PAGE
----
PESHAWAR, Pakistan -- As polio cases continue to rise in Pakistan, concern is growing among health experts that the battle against the virus may have run into serious trouble.
Pakistan reported only 28 cases of polio in 2005, but the figure climbed to 89 in 2009. So far this year 97 cases have been reported, according to the Global Polio Eradication Initiative, a public-private partnership led by national governments and spearheaded by the World Health Organization (WHO) and other agencies.
Insecurity has contributed to the spread of the virus. Margaret Chan, the director-general of WHO, said on 30 October that about half of the 97 polio cases reported in 2010 were from Pakistan’s northern tribal areas, where clashes between militants and the security forces “restrict access to health care for many children”.
Saadullah Hasan, a mother from Swat, where fighting in 2009 displaced around 800,000, told IRIN: “There are still people here who oppose vaccination, because they say `western medicine’ is aimed at harming Muslims. But I will do all I can to protect my children - since I have seen how terrible a sickness polio can be.”
According to Gul Afridi, a WHO media and advocacy officer in Islamabad, “only 50 percent of the children are vaccinated in the Federally Administered Tribal Areas due to accessibility and managerial issues.” He said repeating vaccinations “has become a routine in the area and vaccination needs to be supervised better”.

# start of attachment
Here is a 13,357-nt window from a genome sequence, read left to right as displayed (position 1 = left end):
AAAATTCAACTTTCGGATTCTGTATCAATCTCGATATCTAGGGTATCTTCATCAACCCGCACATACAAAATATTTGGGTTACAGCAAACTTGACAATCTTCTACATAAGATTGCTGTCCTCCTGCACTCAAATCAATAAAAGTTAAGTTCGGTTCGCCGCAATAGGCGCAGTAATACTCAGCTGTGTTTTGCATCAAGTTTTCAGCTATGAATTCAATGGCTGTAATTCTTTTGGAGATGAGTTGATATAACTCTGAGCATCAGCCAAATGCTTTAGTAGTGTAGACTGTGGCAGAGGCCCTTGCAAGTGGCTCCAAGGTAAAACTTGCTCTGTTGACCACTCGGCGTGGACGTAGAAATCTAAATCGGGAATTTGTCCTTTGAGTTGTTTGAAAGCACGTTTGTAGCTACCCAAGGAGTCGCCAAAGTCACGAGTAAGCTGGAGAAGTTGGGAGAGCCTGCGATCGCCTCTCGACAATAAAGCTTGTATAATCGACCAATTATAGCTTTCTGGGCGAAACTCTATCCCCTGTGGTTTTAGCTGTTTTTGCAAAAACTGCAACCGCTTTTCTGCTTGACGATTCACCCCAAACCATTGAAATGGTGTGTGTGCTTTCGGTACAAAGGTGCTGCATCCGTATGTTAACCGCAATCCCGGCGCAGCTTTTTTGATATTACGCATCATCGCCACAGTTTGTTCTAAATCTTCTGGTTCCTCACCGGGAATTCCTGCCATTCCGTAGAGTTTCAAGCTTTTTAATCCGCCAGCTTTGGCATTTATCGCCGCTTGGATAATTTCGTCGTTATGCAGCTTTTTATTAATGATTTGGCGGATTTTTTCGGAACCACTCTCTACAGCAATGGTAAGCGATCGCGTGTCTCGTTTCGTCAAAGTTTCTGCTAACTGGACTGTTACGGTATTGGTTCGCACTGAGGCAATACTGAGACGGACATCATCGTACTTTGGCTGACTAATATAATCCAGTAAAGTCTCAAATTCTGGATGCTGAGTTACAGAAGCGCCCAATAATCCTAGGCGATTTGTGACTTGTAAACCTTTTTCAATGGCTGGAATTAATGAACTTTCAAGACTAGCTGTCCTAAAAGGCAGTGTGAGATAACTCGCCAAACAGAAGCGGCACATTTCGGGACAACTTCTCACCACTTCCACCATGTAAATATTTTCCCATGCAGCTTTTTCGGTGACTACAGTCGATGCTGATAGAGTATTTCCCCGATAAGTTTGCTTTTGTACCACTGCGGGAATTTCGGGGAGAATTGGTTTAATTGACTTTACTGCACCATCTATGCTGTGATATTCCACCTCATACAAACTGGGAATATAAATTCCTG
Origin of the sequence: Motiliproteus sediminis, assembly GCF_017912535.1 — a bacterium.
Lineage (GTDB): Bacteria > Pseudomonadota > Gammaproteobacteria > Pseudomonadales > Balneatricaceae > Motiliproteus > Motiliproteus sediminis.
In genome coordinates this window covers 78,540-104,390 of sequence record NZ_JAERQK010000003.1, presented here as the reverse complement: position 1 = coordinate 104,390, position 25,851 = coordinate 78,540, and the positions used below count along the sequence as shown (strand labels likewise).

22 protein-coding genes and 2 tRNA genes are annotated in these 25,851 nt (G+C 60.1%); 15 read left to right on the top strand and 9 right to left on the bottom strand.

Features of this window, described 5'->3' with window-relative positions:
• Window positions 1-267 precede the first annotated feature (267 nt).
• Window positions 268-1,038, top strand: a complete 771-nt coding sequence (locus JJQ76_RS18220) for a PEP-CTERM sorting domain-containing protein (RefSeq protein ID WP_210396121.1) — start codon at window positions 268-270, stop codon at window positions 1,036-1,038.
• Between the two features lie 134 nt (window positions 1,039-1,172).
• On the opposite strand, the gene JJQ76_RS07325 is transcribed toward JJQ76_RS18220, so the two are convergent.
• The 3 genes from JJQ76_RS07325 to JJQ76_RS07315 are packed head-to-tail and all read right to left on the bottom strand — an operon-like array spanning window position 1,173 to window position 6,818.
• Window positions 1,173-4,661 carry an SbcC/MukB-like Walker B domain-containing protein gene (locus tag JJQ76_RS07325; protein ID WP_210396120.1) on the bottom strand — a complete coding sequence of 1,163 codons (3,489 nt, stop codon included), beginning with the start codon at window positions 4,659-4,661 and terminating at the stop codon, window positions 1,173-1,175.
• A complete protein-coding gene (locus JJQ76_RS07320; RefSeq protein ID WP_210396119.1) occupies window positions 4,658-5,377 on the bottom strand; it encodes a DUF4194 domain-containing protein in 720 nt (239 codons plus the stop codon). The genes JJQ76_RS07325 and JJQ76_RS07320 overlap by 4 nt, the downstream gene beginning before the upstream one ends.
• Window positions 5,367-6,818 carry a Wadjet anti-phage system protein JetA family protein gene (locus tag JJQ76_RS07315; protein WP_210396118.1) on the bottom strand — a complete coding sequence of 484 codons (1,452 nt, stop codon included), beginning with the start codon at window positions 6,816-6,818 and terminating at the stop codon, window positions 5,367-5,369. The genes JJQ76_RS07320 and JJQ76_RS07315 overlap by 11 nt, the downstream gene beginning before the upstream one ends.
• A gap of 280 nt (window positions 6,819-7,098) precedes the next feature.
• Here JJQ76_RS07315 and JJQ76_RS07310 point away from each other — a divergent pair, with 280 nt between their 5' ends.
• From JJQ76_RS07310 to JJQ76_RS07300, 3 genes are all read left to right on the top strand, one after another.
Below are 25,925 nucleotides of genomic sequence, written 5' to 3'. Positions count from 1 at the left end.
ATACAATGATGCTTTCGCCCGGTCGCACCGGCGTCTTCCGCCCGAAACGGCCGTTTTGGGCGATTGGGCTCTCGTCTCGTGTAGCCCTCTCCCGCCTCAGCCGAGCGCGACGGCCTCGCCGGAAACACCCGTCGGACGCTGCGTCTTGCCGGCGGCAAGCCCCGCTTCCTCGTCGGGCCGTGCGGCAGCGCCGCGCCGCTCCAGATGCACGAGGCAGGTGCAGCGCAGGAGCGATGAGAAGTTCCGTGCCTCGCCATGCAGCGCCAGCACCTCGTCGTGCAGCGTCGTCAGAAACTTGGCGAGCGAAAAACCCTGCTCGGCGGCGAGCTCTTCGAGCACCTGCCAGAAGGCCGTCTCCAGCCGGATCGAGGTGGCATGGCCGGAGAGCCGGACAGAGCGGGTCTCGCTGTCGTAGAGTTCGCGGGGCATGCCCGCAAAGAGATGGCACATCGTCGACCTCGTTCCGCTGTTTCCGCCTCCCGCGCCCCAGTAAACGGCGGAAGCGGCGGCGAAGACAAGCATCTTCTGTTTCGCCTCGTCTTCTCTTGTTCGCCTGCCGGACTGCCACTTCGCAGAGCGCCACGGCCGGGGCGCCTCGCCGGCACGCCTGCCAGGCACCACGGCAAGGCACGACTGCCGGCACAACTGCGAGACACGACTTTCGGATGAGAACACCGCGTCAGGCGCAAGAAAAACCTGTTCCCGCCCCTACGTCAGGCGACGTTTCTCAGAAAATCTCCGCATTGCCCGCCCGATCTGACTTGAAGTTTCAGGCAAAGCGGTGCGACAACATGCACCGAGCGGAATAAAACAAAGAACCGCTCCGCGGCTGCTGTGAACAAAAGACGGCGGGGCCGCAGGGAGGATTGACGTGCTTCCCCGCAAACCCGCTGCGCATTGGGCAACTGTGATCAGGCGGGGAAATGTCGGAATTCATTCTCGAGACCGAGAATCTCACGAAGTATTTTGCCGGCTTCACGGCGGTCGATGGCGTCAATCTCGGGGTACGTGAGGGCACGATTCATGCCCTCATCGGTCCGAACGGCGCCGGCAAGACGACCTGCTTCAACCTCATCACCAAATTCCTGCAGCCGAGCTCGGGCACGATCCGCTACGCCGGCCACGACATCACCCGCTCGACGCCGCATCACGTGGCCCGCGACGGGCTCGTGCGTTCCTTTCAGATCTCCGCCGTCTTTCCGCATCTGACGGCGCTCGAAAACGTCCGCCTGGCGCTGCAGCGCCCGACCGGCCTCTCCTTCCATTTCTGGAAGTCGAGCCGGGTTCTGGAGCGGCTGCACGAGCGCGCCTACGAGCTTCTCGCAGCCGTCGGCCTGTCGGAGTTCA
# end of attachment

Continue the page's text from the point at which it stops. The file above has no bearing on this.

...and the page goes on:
Floods, which ravaged large parts of the country in August, have worsened an already difficult situation. Lizzy Berryman, an emergency response coordinator for the UK-based health charity Merlin, explained: “Since polio is oral-faecal in terms of transmission, the floods haven’t helped. They have led to population movements and people living in very crowded, unhygienic conditions in camps, and also when they go home - which can have an impact on the spread of any virus.”
According to Merlin, 588 health facilities countrywide have been damaged or destroyed by floods, further undermining a weak basic primary healthcare structure and poor sanitation system.
The government and humanitarian partners are committed to a vaccination campaign, but along with India, Afghanistan and Nigeria, Pakistan is one of only four countries in the world where polio remains endemic.
Thursday, November 4, 2010
Posted by BA Haller at 6:08 PM